|Publication number||US6030216 A|
|Application number||US 09/105,851|
|Publication date||Feb 29, 2000|
|Filing date||Jun 29, 1998|
|Priority date||Jul 2, 1997|
|Also published as||DE19826651A1, DE19826651B4|
|Publication number||09105851, 105851, US 6030216 A, US 6030216A, US-A-6030216, US6030216 A, US6030216A|
|Original Assignee||Rosenstatter; Otto|
|Export Citation||BiBTeX, EndNote, RefMan|
|Patent Citations (22), Referenced by (31), Classifications (11), Legal Events (4)|
|External Links: USPTO, USPTO Assignment, Espacenet|
The invention relates to a dentistry hand piece, wherein a rotation of a drive motor is converted into an oscillation of a receiving part for a dentistry tool.
Such a hand piece is known, for example, from U.S. Pat. No. 5,133,661. In this straight hand piece, an eccentric driven by a rotating drive shaft is provided, which causes a receiving part for a tool to oscillate. The receiving part arranged in the shaft of the hand piece, in the longitudinal direction of the hand piece, is provided at its forward end with a thread into which the tool can be screwed. Instead of a tool, an attachment head can also be screwed into the thread, which then oscillates as a whole in operation and which is provided with a chuck for inserting a vibrating tool.
Modifications must be made in order to obtain suitably practical ergonomics of the hand piece, so that the places to be treated on the teeth can be reached with the tip of the tool fitted into the receiving part or in the attachment head. On one hand, the tools which can be screwed into the receiving part are bent, wherein their tips are at an angle to the longitudinal axis of the hand piece. On the other hand, the chuck of the attachment head which can be screwed into the receiving part is arranged at an angle to the longitudinal axis of the hand piece. However, when this is done the plane of oscillation of the tool is inclined with respect to the forward area of the tool, and the movement of the tip of the tool has a disadvantageous "knocking" component (component of movement directed perpendicular to the surface of the tooth) during various types of treatment when it is placed on the tooth.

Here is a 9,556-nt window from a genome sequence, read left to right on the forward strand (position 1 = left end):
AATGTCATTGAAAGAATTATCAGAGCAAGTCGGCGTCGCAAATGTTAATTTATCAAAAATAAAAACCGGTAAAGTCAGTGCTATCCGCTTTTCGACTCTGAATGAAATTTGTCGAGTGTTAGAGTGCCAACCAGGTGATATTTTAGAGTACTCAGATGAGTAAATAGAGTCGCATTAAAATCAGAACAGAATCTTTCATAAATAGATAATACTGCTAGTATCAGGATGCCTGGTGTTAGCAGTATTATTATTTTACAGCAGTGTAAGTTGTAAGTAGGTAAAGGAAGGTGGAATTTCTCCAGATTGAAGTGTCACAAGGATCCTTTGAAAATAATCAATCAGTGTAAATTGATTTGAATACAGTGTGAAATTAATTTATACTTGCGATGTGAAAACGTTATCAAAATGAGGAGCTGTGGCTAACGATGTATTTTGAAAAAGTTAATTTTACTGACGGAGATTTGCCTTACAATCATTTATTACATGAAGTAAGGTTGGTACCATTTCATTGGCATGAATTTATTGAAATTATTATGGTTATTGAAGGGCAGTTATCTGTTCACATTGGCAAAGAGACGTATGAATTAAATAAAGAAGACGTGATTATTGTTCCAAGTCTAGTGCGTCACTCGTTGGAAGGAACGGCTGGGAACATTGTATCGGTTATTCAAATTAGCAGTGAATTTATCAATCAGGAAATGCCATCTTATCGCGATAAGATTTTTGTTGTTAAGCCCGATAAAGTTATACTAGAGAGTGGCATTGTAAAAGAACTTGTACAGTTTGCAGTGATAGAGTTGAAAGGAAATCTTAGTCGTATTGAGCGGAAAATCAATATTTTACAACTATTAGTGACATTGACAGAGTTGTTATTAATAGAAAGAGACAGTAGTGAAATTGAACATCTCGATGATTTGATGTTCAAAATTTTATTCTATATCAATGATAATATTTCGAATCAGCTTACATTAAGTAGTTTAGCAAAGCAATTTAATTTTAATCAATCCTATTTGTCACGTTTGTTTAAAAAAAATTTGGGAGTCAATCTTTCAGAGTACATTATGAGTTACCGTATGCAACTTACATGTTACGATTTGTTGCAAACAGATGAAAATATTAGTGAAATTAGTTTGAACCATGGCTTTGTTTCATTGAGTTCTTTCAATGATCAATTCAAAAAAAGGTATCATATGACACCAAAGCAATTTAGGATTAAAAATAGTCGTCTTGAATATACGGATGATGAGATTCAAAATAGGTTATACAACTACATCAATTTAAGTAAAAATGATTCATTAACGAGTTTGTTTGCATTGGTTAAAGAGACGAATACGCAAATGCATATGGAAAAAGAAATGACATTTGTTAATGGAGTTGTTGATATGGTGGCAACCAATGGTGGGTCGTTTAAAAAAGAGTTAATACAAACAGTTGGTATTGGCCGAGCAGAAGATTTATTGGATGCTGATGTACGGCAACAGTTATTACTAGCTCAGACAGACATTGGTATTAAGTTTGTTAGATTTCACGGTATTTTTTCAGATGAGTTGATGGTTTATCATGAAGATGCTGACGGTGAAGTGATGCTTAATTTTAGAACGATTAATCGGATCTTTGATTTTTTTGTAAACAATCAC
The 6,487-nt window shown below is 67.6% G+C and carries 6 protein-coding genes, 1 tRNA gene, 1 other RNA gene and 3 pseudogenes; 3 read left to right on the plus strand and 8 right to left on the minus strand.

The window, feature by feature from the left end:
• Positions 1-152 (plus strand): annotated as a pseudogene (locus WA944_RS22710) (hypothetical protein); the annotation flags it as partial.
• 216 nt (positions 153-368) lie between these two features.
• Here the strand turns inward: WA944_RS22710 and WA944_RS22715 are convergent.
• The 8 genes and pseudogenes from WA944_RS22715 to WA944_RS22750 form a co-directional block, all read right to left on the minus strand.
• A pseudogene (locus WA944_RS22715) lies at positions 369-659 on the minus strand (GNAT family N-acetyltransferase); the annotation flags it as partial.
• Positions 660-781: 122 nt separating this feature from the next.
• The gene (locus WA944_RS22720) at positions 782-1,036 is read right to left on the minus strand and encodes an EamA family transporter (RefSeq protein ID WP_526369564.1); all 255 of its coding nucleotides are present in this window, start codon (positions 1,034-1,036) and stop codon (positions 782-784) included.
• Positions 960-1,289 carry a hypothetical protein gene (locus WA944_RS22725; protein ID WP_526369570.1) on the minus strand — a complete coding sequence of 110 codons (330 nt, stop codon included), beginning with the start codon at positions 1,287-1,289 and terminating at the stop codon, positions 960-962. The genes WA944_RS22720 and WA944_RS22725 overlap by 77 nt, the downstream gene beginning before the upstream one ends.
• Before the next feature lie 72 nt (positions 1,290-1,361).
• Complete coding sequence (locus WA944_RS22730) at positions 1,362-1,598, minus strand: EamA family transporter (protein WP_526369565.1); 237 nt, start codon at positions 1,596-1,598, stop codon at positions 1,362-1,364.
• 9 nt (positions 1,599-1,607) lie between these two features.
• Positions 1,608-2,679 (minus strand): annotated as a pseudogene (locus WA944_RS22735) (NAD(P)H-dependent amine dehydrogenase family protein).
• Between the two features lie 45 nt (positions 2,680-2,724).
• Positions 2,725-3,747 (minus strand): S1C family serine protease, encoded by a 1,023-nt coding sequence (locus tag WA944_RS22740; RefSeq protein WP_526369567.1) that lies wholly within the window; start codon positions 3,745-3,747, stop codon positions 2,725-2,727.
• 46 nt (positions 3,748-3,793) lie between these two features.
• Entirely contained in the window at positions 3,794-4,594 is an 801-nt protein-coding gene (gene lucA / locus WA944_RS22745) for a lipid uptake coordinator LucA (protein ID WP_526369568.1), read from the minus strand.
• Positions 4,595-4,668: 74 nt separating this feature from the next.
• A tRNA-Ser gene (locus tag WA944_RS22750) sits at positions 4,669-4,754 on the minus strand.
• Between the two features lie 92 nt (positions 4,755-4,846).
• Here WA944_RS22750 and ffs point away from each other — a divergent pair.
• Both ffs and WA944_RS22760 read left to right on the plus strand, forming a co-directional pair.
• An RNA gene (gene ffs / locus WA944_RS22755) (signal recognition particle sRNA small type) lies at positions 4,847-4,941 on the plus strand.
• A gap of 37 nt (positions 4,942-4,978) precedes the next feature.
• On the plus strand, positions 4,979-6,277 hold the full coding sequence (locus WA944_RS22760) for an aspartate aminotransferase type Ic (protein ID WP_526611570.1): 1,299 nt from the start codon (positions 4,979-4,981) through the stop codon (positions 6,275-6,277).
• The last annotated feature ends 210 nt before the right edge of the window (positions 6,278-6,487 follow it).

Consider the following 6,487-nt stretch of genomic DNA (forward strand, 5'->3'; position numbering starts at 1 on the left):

The object of this invention is to provide an improved dentistry hand tool of the general type described in the introduction. In accordance with the invention, this tool is provided so that the conversion of rotation into oscillation takes place in an attachment head of the hand piece, wherein the longitudinal axis of the receiving part for the tool, arranged in the attachment head, is at an angle (preferably at right-angles) to the longitudinal axis of the neck area (or portion) of the hand piece connected to the attachment head. Furthermore, the plane of oscillation of the receiving part for the tool is substantially perpendicular to the longitudinal axis of the receiving part.
An important advantage of this hand piece is that in the case of insertion of a straight tool into the receiving part, advantageous ergonomics of the hand tool are achieved. In addition, a plane of oscillation of the tip of the tool is obtained which is perpendicular to the longitudinal axis of the tool, so that when it is placed on the tooth, it does not result in any knocking movement component directed against the surface of the tooth.
These two requirements cannot be satisfied at the same time with the hand piece according to U.S. Pat. No. 5,133,661.
Further, the hand piece according to the invention provides for different attachment heads for vibrating and rotating tools to be coupled to the hand piece alternatively by means of a quick release lock. Therefore, a universal hand piece is produced in a simple manner.
Further advantages and details of the invention will be explained hereinafter with reference to the attached drawings, in which:
FIGS. 1 and 2 are longitudinal sections through two hand pieces according to the invention;
FIG. 3 is an enlarged diagram of the attachment head of the hand pieces of FIGS. 1 and 2;
FIG. 4 is a longitudinal section through a further hand piece according to the invention;
FIG. 5 is an enlarged diagram of the attachment head of the hand piece of FIG. 4;